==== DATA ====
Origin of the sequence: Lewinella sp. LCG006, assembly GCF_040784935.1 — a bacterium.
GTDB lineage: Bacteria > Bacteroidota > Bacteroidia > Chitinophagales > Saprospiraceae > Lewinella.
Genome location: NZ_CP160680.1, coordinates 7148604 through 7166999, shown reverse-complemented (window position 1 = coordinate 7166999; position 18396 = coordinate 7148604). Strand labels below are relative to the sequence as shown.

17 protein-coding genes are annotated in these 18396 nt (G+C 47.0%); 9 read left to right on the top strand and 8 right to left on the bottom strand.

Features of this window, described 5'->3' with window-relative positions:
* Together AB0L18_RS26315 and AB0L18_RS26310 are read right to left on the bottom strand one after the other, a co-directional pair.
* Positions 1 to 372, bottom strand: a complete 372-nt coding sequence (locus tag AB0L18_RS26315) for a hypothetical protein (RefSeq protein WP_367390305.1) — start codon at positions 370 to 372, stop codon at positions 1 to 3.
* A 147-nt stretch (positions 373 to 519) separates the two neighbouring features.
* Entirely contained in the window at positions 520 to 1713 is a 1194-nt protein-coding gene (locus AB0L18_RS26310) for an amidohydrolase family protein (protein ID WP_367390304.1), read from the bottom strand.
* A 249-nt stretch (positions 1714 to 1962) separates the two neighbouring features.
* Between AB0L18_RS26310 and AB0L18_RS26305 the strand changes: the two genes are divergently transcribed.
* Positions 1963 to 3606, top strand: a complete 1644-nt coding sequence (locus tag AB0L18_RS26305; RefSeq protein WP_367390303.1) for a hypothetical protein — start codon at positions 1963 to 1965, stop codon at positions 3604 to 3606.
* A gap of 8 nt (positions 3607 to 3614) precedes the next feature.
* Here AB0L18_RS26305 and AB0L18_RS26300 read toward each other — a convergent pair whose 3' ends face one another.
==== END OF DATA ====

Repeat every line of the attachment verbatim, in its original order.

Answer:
Origin of the sequence: Lewinella sp. LCG006, assembly GCF_040784935.1 — a bacterium.
GTDB lineage: Bacteria > Bacteroidota > Bacteroidia > Chitinophagales > Saprospiraceae > Lewinella.
Genome location: NZ_CP160680.1, coordinates 7148604 through 7166999, shown reverse-complemented (window position 1 = coordinate 7166999; position 18396 = coordinate 7148604). Strand labels below are relative to the sequence as shown.

17 protein-coding genes are annotated in these 18396 nt (G+C 47.0%); 9 read left to right on the top strand and 8 right to left on the bottom strand.

Features of this window, described 5'->3' with window-relative positions:
* Together AB0L18_RS26315 and AB0L18_RS26310 are read right to left on the bottom strand one after the other, a co-directional pair.
* Positions 1 to 372, bottom strand: a complete 372-nt coding sequence (locus tag AB0L18_RS26315) for a hypothetical protein (RefSeq protein WP_367390305.1) — start codon at positions 370 to 372, stop codon at positions 1 to 3.
* A 147-nt stretch (positions 373 to 519) separates the two neighbouring features.
* Entirely contained in the window at positions 520 to 1713 is a 1194-nt protein-coding gene (locus AB0L18_RS26310) for an amidohydrolase family protein (protein ID WP_367390304.1), read from the bottom strand.
* A 249-nt stretch (positions 1714 to 1962) separates the two neighbouring features.
* Between AB0L18_RS26310 and AB0L18_RS26305 the strand changes: the two genes are divergently transcribed.
* Positions 1963 to 3606, top strand: a complete 1644-nt coding sequence (locus tag AB0L18_RS26305; RefSeq protein WP_367390303.1) for a hypothetical protein — start codon at positions 1963 to 1965, stop codon at positions 3604 to 3606.
* A gap of 8 nt (positions 3607 to 3614) precedes the next feature.
* Here AB0L18_RS26305 and AB0L18_RS26300 read toward each other — a convergent pair whose 3' ends face one another.